A little language, is a programming language designed to be very small and focussed on doing just what the designers of it had in mind. The term comes from Jon Bentley's column in Communications of the ACM 29:8 (August 1986), pp. 711-721. He points out that much of what we do as programmers can be thought of as creating "little languages" that are suited to particular small tasks.
For a very good example see Solving cryptarithms, especially the examples at end! To prevent over-deep brace nesting, a custom language for such riddles is designed and put to fascinating use.
The Tcl language is itself "little." Its formal syntax is described completely in eleven (twelve since version 8.5) short paragraphs on the Tcl manual page. Most of its power comes from the fact that it is easy to embed other little languages within it. Obvious examples include:
[canvas]: item ids.
All of these are comparatively small and self-contained, and do not have far-ranging effects on the rest of the Tcl system. In this way, Tcl can be understood in pieces; it's not necessary to know the whole language in order to be able to program in it.
These can all be considered particular domain-specific languages.
NEM: Some of these seem a little dubious to be called "languages". switch takes a dictionary of pattern-body pairs; how is this a new language? I'm also confused about the inclusion of string - are all ensembles to be considered separate languages? The syntax for variables and namespaces used by set and $, would also seem to be an essential part of the syntax of Tcl itself rather than being a separate little language. A syntax on its own doesn't make a language.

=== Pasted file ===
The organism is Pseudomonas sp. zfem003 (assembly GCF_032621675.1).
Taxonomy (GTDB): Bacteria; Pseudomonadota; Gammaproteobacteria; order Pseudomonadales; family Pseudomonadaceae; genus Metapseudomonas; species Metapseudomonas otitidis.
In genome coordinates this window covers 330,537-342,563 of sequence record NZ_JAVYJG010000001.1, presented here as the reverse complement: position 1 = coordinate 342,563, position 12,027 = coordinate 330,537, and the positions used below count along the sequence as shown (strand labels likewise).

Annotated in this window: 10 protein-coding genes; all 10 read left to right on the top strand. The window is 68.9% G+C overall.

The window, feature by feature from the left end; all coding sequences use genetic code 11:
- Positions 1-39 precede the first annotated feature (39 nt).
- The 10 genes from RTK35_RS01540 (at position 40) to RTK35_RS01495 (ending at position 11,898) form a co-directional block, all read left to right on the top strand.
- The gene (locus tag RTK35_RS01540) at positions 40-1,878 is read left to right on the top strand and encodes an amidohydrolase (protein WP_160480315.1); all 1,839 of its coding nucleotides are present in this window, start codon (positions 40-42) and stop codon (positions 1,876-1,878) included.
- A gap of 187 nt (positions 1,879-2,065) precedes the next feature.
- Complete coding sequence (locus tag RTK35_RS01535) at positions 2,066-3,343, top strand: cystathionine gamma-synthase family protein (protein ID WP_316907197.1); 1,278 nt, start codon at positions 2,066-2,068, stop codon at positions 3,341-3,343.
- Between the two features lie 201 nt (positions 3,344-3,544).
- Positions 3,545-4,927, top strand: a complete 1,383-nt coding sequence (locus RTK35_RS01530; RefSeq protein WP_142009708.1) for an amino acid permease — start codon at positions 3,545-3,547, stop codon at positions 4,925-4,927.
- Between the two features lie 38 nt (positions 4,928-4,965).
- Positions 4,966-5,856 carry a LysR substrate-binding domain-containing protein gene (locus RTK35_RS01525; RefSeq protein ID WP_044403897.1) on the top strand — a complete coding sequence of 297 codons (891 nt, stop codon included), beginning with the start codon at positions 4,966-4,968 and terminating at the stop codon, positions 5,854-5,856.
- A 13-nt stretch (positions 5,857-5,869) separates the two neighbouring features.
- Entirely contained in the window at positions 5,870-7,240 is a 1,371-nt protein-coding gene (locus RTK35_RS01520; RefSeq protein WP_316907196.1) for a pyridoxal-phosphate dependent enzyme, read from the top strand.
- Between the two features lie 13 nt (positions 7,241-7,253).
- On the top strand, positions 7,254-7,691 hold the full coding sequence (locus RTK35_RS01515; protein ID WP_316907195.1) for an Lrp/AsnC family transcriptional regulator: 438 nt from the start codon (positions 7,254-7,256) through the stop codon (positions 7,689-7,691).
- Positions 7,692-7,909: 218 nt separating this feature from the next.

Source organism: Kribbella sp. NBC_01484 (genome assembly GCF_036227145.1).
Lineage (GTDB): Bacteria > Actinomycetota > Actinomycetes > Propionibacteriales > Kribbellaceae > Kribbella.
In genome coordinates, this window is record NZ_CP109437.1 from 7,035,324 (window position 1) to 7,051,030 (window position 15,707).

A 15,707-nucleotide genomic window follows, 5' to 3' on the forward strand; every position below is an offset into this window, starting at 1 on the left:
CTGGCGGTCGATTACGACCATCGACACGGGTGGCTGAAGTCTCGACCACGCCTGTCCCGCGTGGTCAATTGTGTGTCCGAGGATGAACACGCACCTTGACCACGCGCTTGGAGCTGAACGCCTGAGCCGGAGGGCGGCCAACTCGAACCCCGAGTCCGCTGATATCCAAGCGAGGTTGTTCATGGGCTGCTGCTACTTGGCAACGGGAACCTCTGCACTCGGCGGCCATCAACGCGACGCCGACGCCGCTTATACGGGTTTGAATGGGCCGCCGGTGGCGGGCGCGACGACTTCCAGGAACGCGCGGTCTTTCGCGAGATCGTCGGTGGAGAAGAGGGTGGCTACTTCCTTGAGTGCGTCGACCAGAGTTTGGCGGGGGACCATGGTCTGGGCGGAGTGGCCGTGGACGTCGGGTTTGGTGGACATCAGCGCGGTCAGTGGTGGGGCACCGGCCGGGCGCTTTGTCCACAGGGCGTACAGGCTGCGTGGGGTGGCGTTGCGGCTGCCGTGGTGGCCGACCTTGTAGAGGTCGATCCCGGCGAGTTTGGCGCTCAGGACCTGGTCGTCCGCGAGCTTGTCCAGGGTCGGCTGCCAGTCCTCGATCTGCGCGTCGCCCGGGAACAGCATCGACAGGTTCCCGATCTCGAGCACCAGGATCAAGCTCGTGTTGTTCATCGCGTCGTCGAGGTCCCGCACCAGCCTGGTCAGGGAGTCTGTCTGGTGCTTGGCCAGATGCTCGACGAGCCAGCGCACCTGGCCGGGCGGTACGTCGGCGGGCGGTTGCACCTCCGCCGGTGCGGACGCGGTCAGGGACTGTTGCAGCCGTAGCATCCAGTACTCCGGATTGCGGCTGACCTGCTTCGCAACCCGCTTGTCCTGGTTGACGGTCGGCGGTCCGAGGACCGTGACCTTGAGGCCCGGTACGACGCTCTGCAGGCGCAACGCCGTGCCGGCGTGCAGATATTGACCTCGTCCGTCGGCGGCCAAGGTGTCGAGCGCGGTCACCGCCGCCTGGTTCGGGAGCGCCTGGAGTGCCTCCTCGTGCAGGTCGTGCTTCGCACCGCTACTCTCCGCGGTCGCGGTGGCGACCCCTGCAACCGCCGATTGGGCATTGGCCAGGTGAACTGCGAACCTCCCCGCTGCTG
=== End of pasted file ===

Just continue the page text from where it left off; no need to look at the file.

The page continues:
Peter da Silva: I don't think the lindex command index and other similar special cases really qualify as "languages" (and, really, some of them should be considered mistakes)
AMG, in a perverse mood: Maybe calling every command a separate "little language" is just a nice way of saying that their interfaces are inconsistent. Certainly I recognize that it's good we have little languages as opposed to the rigid structure imposed by a language like C or (shudder) Java, but that doesn't mean we should abuse this power to avoid worrying about making the standard library of commands self-consistent. (Yeah, yeah, I know the idiosyncrasies from command to command are usually driven by historical reasons, but I'm just trying to make a point.)
An alternative to little languages is sometimes to have a great many parameters for the programmer to set. Tcl/Tk features with that kind of interface include:
Some problems lend themselves towards one approach, some rather to the other. As a matter of Tcl Advocacy it is however interesting to observe that most languages other than Tcl have a syntactical rigidity that makes it difficult to take the little language route.
Some little languages that are not part of the Tcl/Tk core are:
AM The term "little language" is also used in a book by Kernighan and Pike: The practice of programming. That is a book I quite enjoyed reading and it uses examples in Awk, C, C++, Java, Perl and Tcl.
for other little languages.
This begs the question of what the semantics of Tcl would be without any little languages, which implies being without any commands. To this end, tcl-null discusses Tcl stripped of all commands, as a beautiful but useless language - the process of adding back a minimal subset of Tcl built-in commands is launched as a game for the obsessive.